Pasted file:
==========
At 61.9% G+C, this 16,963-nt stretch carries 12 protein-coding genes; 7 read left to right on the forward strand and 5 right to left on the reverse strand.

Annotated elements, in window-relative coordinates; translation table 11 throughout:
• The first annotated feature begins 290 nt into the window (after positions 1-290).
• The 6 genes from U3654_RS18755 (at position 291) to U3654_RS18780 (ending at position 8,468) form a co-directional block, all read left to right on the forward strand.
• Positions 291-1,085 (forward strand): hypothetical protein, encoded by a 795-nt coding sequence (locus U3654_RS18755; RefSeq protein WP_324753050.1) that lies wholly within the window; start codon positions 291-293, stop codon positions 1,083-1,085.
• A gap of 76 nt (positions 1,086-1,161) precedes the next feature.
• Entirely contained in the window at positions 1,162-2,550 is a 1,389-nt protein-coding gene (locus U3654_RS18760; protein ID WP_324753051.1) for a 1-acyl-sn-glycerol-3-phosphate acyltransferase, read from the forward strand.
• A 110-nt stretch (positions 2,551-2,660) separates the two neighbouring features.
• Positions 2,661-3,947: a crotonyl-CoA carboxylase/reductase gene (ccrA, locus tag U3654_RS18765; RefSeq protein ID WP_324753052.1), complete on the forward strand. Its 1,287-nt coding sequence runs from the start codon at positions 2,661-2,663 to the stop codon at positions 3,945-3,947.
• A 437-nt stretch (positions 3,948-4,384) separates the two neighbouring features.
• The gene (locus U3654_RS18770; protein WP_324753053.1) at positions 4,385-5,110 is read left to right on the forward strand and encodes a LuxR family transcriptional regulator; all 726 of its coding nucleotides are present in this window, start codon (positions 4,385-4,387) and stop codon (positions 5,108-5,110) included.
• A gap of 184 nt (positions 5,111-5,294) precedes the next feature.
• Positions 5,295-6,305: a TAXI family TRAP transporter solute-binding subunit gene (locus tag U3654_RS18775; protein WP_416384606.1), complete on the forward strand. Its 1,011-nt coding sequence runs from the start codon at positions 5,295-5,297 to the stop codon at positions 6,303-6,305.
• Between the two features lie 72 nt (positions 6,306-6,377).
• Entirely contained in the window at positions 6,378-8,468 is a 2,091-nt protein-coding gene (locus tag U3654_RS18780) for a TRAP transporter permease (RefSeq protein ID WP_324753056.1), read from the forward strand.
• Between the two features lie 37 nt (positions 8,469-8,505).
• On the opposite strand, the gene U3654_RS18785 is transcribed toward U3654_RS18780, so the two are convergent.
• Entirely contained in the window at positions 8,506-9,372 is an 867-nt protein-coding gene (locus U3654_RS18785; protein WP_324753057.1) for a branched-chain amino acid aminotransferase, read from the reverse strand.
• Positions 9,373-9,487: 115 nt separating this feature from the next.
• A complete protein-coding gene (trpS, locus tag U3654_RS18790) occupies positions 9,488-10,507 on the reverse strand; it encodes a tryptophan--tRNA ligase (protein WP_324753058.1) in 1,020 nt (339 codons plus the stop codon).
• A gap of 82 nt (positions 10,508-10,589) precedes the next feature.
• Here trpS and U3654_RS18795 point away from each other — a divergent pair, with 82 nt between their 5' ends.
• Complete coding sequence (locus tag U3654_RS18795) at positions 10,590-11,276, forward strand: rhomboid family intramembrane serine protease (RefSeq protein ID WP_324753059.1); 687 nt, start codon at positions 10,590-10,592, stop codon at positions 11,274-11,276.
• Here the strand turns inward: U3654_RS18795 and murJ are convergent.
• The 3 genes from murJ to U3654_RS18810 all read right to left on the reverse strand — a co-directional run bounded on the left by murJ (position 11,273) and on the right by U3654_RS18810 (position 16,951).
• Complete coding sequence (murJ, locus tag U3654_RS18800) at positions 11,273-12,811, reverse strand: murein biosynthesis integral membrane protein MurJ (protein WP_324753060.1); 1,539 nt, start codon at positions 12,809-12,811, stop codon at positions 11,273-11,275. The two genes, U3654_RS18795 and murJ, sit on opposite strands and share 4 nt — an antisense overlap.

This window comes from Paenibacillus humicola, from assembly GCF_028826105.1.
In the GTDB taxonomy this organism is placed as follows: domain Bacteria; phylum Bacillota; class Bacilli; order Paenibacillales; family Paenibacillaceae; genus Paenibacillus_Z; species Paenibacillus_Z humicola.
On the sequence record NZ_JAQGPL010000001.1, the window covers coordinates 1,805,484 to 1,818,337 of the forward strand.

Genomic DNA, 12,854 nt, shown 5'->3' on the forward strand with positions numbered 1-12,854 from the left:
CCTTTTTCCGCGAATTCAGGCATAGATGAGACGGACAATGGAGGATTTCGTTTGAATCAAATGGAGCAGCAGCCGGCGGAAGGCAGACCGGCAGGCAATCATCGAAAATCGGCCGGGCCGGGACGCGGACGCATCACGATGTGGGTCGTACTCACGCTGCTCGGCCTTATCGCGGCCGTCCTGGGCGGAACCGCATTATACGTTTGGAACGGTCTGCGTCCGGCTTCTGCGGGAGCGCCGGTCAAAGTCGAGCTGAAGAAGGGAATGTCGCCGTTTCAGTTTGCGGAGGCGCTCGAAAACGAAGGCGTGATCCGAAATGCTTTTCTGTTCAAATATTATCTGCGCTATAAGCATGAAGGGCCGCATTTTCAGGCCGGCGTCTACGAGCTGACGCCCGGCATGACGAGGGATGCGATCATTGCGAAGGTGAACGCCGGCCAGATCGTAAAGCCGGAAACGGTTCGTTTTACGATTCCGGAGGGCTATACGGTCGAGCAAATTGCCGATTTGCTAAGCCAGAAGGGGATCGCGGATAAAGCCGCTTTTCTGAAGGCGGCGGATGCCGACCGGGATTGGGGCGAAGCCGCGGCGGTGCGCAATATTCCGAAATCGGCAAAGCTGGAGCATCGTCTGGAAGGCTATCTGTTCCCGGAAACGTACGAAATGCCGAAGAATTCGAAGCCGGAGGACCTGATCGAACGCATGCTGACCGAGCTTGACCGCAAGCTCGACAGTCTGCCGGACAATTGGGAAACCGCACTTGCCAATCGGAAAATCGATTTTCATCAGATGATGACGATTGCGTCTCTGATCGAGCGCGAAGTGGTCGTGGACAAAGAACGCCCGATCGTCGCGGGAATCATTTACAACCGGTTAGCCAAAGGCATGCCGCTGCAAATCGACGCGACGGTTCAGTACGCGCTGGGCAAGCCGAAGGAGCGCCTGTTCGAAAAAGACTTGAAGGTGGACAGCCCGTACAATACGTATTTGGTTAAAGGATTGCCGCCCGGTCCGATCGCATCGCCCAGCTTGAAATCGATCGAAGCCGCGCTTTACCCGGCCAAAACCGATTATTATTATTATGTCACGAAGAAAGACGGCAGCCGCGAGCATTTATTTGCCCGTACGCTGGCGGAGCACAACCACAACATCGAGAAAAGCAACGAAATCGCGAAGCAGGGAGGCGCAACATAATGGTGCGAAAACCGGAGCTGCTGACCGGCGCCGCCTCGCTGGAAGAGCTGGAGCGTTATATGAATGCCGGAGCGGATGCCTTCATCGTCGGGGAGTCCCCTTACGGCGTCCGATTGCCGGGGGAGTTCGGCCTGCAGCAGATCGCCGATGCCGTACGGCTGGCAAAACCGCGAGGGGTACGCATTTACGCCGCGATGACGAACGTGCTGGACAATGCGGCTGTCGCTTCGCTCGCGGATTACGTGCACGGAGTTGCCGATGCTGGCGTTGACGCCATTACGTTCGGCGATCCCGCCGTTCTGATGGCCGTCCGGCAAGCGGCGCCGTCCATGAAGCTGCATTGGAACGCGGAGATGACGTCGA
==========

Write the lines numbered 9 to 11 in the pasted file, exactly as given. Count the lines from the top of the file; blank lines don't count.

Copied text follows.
• Positions 2,661-3,947: a crotonyl-CoA carboxylase/reductase gene (ccrA, locus tag U3654_RS18765; RefSeq protein ID WP_324753052.1), complete on the forward strand. Its 1,287-nt coding sequence runs from the start codon at positions 2,661-2,663 to the stop codon at positions 3,945-3,947.
• A 437-nt stretch (positions 3,948-4,384) separates the two neighbouring features.
• The gene (locus U3654_RS18770; protein WP_324753053.1) at positions 4,385-5,110 is read left to right on the forward strand and encodes a LuxR family transcriptional regulator; all 726 of its coding nucleotides are present in this window, start codon (positions 4,385-4,387) and stop codon (positions 5,108-5,110) included.